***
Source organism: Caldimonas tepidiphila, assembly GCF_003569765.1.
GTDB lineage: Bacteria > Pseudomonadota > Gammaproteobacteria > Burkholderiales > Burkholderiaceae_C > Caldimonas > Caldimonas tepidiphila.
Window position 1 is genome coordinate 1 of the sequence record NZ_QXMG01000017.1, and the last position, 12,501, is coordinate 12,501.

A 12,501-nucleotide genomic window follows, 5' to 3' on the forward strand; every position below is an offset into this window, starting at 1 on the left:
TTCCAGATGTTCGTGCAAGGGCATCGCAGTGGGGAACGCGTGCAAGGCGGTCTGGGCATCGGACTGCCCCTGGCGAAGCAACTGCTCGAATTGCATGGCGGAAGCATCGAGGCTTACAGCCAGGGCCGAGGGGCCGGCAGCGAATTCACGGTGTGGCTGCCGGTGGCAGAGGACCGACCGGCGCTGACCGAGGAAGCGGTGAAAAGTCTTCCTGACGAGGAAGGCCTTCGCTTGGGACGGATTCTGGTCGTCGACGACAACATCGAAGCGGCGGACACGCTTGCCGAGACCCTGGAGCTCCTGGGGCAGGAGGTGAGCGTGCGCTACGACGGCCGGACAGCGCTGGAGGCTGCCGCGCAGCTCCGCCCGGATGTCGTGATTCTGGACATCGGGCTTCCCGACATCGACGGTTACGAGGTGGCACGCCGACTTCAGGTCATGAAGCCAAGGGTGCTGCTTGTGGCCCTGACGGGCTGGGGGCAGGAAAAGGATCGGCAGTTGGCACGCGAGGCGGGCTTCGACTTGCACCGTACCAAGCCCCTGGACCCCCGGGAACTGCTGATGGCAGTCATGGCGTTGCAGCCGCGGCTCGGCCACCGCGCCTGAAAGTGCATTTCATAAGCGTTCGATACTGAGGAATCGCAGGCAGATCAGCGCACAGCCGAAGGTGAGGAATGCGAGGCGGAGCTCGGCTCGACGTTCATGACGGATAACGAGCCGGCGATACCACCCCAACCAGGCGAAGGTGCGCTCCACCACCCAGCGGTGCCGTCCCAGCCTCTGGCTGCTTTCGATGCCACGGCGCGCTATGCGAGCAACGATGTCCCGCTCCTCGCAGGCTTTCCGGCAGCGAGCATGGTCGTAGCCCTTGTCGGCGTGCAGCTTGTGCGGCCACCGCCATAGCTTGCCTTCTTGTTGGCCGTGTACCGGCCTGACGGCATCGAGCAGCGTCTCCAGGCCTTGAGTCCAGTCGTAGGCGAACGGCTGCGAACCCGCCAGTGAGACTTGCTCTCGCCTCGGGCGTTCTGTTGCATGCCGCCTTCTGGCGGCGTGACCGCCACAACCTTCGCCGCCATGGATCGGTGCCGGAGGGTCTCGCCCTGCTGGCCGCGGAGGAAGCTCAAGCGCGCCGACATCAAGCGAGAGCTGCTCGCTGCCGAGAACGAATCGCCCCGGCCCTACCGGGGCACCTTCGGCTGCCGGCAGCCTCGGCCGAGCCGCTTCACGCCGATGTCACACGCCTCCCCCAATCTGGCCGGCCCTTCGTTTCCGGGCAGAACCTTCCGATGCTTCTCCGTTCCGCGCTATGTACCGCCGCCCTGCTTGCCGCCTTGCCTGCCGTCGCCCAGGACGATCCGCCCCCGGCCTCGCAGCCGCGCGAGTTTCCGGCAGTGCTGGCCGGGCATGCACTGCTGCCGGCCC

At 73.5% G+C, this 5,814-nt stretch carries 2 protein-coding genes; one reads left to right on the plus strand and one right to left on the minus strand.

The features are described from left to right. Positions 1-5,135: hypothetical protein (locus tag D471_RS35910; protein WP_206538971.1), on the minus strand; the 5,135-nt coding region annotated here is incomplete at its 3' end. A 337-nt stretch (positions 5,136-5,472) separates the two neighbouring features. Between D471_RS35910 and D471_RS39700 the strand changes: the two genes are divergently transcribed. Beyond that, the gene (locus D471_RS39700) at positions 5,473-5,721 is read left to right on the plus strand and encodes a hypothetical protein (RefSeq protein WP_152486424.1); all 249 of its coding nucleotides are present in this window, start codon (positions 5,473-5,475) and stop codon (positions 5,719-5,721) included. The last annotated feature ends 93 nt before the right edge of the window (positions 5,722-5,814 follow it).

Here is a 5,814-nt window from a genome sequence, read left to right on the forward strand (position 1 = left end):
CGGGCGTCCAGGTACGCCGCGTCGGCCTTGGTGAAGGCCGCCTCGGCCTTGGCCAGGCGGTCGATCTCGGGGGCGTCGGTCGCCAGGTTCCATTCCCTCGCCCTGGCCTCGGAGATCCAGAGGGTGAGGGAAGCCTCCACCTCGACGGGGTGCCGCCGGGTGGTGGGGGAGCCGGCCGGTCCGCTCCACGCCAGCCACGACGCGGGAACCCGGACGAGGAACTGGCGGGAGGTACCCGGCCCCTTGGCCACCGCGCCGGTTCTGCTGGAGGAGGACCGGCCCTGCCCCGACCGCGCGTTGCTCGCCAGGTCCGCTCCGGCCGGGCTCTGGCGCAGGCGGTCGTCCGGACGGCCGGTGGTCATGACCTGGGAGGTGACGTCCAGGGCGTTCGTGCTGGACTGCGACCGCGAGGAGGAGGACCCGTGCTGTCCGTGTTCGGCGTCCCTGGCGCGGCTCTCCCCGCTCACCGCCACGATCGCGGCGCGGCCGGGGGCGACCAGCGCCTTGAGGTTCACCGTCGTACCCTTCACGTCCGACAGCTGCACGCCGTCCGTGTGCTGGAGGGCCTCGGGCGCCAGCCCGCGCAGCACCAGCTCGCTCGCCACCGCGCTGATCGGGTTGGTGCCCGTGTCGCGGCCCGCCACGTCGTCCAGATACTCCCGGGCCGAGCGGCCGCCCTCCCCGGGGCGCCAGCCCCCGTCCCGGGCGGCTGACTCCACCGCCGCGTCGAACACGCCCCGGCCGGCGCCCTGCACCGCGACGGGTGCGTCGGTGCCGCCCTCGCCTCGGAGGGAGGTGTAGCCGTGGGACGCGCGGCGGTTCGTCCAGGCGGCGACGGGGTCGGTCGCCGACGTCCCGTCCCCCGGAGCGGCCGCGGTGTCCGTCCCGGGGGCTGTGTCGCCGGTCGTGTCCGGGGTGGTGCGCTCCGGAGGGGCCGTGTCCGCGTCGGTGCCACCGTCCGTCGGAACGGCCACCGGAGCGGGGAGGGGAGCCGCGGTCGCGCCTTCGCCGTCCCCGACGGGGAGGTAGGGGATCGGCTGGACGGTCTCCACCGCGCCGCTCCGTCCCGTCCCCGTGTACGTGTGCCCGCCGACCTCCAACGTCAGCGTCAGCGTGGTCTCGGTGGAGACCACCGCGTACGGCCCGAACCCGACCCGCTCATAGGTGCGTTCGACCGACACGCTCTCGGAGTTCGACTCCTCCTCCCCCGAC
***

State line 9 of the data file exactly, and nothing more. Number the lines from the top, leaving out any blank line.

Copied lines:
CGGGCGTCCAGGTACGCCGCGTCGGCCTTGGTGAAGGCCGCCTCGGCCTTGGCCAGGCGGTCGATCTCGGGGGCGTCGGTCGCCAGGTTCCATTCCCTCGCCCTGGCCTCGGAGATCCAGAGGGTGAGGGAAGCCTCCACCTCGACGGGGTGCCGCCGGGTGGTGGGGGAGCCGGCCGGTCCGCTCCACGCCAGCCACGACGCGGGAACCCGGACGAGGAACTGGCGGGAGGTACCCGGCCCCTTGGCCACCGCGCCGGTTCTGCTGGAGGAGGACCGGCCCTGCCCCGACCGCGCGTTGCTCGCCAGGTCCGCTCCGGCCGGGCTCTGGCGCAGGCGGTCGTCCGGACGGCCGGTGGTCATGACCTGGGAGGTGACGTCCAGGGCGTTCGTGCTGGACTGCGACCGCGAGGAGGAGGACCCGTGCTGTCCGTGTTCGGCGTCCCTGGCGCGGCTCTCCCCGCTCACCGCCACGATCGCGGCGCGGCCGGGGGCGACCAGCGCCTTGAGGTTCACCGTCGTACCCTTCACGTCCGACAGCTGCACGCCGTCCGTGTGCTGGAGGGCCTCGGGCGCCAGCCCGCGCAGCACCAGCTCGCTCGCCACCGCGCTGATCGGGTTGGTGCCCGTGTCGCGGCCCGCCACGTCGTCCAGATACTCCCGGGCCGAGCGGCCGCCCTCCCCGGGGCGCCAGCCCCCGTCCCGGGCGGCTGACTCCACCGCCGCGTCGAACACGCCCCGGCCGGCGCCCTGCACCGCGACGGGTGCGTCGGTGCCGCCCTCGCCTCGGAGGGAGGTGTAGCCGTGGGACGCGCGGCGGTTCGTCCAGGCGGCGACGGGGTCGGTCGCCGACGTCCCGTCCCCCGGAGCGGCCGCGGTGTCCGTCCCGGGGGCTGTGTCGCCGGTCGTGTCCGGGGTGGTGCGCTCCGGAGGGGCCGTGTCCGCGTCGGTGCCACCGTCCGTCGGAACGGCCACCGGAGCGGGGAGGGGAGCCGCGGTCGCGCCTTCGCCGTCCCCGACGGGGAGGTAGGGGATCGGCTGGACGGTCTCCACCGCGCCGCTCCGTCCCGTCCCCGTGTACGTGTGCCCGCCGACCTCCAACGTCAGCGTCAGCGTGGTCTCGGTGGAGACCACCGCGTACGGCCCGAACCCGACCCGCTCATAGGTGCGTTCGACCGACACGCTCTCGGAGTTCGACTCCTCCTCCCCCGAC